I always thought that Beren was working inside the oath of Feanor by claiming a Silmaril even if for Thingol, because what motivated Thingol to ask for the Silmarill was Beren. But that is a circular arguement I suppose...
Yes, Beren would have been subject to the Oath of Feanor, Samwise, because that involved anyone who kept a Silmaril from the Feanor or his sons. Hence the trouble he had with Celegorm and Curufin.
Do not confuse the Oath with the Curse of the Noldor though. Although the Curse of the Noldor came about because of the Kin-Slaying and the defiance shown to the Valar, it was all tied up with the fate of the Silmarils. I think in a way Mandos's Doom seemed to spread to anyone who willingly went out of their way to covert a Silmaril. In this Thingol was found guilty, and thus d@mned himself. Beren, however, was after a Silmaril as a means to an end, and therefore innocent of this Doom until he tried to take a second.
2) What did Melian mean when she said to Thingol, "...it is ill for you, whether Beren fail in his errand, or achieve it. For you have doomed either your daughter, or yourself. And now is Doriath drawn within the fate of a mightier realm."
All of your answers to this are as I see them. Either Luthien will die of grief if Beren fails, or Thingol will invoke the wrath of the sons of Feanor if Beren succeeds. Who do you suppose the Mightier realm is that Melian refers to? It seems strange she would call the Noldor this unless she is calling them it to emphasise to Thingol just how great a problem he has involved himself in.
1) Why was Beren able to pass through the Girdle of Melian, and why did both he and Luthien fall in love with each other at first sight?
Yes, it is fate. I believe Beren is one of the themes Eru wove into the Great Music to thwart Melkor. Melian had even seen this when she first wove the Girdle. I like your idea of Beren lost in his wonderings though, Arwen. If Eru is controlling Beren through a theme of music, he perhaps cannot just pick him up and place him where he wants him etc, he maybe has to do things subtly (even though he is God). Maybe the terrible misfotunes Beren had suffered were instigated by Eru just as a means to an end, the task being to get Beren through the Girdle.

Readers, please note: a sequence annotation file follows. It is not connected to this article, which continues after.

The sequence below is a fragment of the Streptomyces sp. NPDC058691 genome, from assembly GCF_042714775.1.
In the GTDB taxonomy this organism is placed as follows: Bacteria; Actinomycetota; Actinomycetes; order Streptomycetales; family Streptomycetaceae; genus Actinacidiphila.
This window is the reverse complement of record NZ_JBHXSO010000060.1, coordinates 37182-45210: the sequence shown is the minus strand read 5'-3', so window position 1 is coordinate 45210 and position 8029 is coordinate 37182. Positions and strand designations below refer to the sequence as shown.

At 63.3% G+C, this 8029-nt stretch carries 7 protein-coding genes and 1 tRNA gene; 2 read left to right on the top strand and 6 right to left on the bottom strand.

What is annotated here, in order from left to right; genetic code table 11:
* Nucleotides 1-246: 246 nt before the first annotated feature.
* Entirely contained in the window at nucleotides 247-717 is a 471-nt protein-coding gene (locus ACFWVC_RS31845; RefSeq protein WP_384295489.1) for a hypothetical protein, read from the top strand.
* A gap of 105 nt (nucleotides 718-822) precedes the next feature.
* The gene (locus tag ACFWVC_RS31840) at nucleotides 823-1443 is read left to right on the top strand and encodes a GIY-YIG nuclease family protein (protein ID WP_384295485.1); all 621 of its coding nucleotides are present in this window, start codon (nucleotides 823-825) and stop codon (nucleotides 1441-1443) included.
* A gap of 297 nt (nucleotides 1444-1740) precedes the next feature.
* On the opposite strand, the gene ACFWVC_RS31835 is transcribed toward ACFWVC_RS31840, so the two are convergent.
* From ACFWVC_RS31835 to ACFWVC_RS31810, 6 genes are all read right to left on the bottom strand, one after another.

6) Why were Beren and Luthien allowed to leave the Halls of Mandos after their deaths?
If Beren was a theme woven by Eru, we must ask to what purpose? It wasn't just to steal a Silmaril from Morgoth's crown, even though it did give the Free People of Beleriand hope when they really needed it.
A look at the family trees in the back of the book will show you just how important this union was to the future of Middle Earth, even though it was not mentioned in this chapter. When Luthien chose the life of a Mortal, it was said to her that her line would never die. A look at the family tree shows the descendants of this union to be Elrond as well as all of the Kings of Numenor, Arnor and the Chieftains of the Rangers of the North. A very important line, instrumental in Middle Earths future struggles against Sauron.
How does the choice Luthien was given relate to the choice of Elrond, Elros, and Arwen in LotR?
Luthien, through love for Beren, sacrificed her immortality. Had she not done this, and had married an Elf and had children, those children would have been immortal. I think this is why Elrond, Elros and Arwen were all given the choice themselves. Taking away the Gift of Man was not in Mandos's power so the choice fell on the individual. Even though Elrond chose the Elven path, his choice could not deny the Gift of Man to Arwen either, because if Elrond had chosen the Path of Men, the Gift would have been hers.
The choice does not seem to have been given to Elros's line. Once he chose to accept the Gift of Men, that seems have been it for his descendants too, even though many of them yearned for immortality. To me, this indicates that the Gift of Man superceeds Elven immortality on earth, because once accepted it seems to be the fate of your children too.
4) What is the nature of the creatures,
a) Huan the Wolfhound
What I was trying to highlight here, Thingol, is what are the true natures of these creatures. There is no way for example that Huan is just a hound. Anyone have any ideas? Is everyone happy with other aspects of this chapter, or have any other points they wish to share about it?